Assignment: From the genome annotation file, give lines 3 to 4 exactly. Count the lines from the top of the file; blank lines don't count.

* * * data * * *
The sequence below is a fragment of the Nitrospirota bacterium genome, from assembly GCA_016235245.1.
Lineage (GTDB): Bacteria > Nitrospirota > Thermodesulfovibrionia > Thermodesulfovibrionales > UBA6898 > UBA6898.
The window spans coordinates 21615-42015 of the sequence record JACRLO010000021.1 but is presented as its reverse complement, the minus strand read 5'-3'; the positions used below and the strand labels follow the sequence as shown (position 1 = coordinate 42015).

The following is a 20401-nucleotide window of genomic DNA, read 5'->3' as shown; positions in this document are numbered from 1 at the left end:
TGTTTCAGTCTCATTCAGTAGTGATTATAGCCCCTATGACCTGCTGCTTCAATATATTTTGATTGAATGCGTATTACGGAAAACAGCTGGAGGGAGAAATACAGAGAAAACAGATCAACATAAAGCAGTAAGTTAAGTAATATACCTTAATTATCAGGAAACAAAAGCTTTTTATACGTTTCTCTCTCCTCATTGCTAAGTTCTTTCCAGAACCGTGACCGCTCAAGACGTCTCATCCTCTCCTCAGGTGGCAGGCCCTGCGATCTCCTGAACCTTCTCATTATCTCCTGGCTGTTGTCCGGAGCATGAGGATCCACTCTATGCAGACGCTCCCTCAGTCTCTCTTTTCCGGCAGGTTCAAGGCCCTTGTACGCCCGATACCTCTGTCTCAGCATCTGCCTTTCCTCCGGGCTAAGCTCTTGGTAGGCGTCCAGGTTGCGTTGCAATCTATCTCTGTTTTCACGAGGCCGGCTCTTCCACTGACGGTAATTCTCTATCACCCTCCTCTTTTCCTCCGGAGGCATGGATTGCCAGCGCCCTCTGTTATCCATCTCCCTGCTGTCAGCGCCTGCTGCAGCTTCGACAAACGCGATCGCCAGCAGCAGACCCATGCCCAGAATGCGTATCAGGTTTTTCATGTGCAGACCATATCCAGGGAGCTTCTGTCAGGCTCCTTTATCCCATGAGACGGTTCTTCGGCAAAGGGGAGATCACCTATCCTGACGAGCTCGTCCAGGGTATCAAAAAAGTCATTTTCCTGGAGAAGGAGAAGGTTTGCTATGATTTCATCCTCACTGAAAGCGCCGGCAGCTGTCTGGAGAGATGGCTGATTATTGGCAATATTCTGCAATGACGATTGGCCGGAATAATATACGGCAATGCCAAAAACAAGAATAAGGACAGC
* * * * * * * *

The window spans coordinates 21615-42015 of the sequence record JACRLO010000021.1 but is presented as its reverse complement, the minus strand read 5'-3'; the positions used below and the strand labels follow the sequence as shown (position 1 = coordinate 42015).

The following is a 20401-nucleotide window of genomic DNA, read 5'->3' as shown; positions in this document are numbered from 1 at the left end: